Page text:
Increasing the Federal Minimum Wage: A Meaningful Investment

Raise the Minimum Wage (Photo credit: CT Senate Democrats)

There’s a lot of talk about increasing the federal minimum wage from $7.25 to $10.10 by 2016 – including its impact:

Approximately 16.5 million low-wage workers would directly benefit from the proposed increase Roughly 900,000 people living below the poverty line would move above the poverty threshold Both low-and-middle-income families’ incomes are projected to rise, 2.8% for the poorest families to .4% for middle-income families Employment would be reduced by about 500,000, or .3% of total employment Wealthy families with an average income of $180,000 can expect a .4%, or …read more

The Toll of Persistent Poverty

If your total income is deemed insufficient to purchase basic food, shelter, clothing and essential services, then you would be classified by the U.S. Census Bureau as “impoverished” – and you would not be alone.

Approximately 11% of counties in America are defined as “persistently poor” by the U.S. Department of Agriculture Economic Research Service (ERS), meaning that over 20% of their population has been living in poverty for the past 30 years. Over 85% of these persistently poor counties are regionally concentrated in the South. In these high-poverty counties, ERS reports that three quarters of the poor are …read more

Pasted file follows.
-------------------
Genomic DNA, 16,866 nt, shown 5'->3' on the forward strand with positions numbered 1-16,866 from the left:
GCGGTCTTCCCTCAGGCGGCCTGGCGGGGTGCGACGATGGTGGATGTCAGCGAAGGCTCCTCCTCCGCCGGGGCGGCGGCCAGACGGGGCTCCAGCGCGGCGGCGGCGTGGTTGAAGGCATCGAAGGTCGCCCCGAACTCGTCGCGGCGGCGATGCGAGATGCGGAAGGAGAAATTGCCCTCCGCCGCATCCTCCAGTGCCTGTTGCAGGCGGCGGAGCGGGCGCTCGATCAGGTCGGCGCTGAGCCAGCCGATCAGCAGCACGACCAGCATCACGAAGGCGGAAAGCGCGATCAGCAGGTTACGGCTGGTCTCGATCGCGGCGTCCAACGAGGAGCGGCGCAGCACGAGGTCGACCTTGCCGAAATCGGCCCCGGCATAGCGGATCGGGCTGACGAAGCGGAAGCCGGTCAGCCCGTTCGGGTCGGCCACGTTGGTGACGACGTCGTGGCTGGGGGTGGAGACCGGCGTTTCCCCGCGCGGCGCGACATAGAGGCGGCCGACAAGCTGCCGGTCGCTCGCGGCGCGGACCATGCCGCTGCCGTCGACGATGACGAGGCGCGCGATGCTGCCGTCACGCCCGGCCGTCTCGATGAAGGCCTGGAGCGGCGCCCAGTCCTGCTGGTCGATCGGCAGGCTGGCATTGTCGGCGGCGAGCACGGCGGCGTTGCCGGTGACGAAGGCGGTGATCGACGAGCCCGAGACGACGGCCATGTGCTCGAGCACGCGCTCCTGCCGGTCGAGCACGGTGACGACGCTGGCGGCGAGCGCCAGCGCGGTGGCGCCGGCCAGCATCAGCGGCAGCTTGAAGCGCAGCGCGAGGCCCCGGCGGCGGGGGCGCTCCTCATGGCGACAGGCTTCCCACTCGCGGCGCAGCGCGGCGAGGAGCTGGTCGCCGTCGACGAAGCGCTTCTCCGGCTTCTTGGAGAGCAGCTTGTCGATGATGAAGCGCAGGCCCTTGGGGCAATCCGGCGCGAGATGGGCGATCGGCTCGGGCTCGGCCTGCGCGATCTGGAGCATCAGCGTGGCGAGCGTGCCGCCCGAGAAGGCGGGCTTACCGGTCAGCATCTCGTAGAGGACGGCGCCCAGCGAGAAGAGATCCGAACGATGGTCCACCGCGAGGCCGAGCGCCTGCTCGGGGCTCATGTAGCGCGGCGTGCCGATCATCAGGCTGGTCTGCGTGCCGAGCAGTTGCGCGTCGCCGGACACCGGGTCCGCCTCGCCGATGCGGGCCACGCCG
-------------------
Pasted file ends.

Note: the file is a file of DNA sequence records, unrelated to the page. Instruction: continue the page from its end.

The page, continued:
Poverty Brain Drain

In American society, we have certain negative associations linked with our poorest citizens. A few sentiments that I’ve heard people say out loud:

“If they try harder, they can pull themselves up by their bootstraps” “No one deserves to live off of welfare” “If I could get out of my bad situation, they can too.”

Sendhil Mullainathan of Harvard University explains that there is a blame-the-victim mentality, where many Americans believe that poor people continue to be poor because they are lazy, unmotivated or just not that sharp.

In reality, just the opposite is true – poverty saps brainpower. …read more

New Data on Poverty, Same Old Problems?

English: Income inequality, United States, 1979-2007 (Photo credit: Wikipedia)

 

Last week the Census Bureau released the Annual Social and Economic Supplement (ASEC) to the Current Population Survey (CPS), the source of official national poverty estimates for 2012. This treasure trove of data lets the public explore a plethora of statistical measures of poverty at local, regional and national levels. But does this new data reveal anything we didn’t already know about poverty? Or are we faced with the same old problems.

Following is a list of some quick takeaways from the new Census Bureau data:

For the 11th …read more

Poverty a Risk Factor for HIV?

The correlation between poverty and an increased risk for contracting HIV/AIDS has recently been substantiated by the Centers for Disease Control (CDC). In a recent study, it was shown that ‘about one in every 50 heterosexual Americans living in poorer urban neighborhoods is infected with HIV’. This is about 5 times the infection rate of the general population.

This study is particularly relevant as the Department of Health and Mental Hygiene of Maryland (DHMH) estimated that the Baltimore City-Towson area ranked as the metropolitan area with the 4th highest rate of adults living with HIV infection in the U.S. in …read more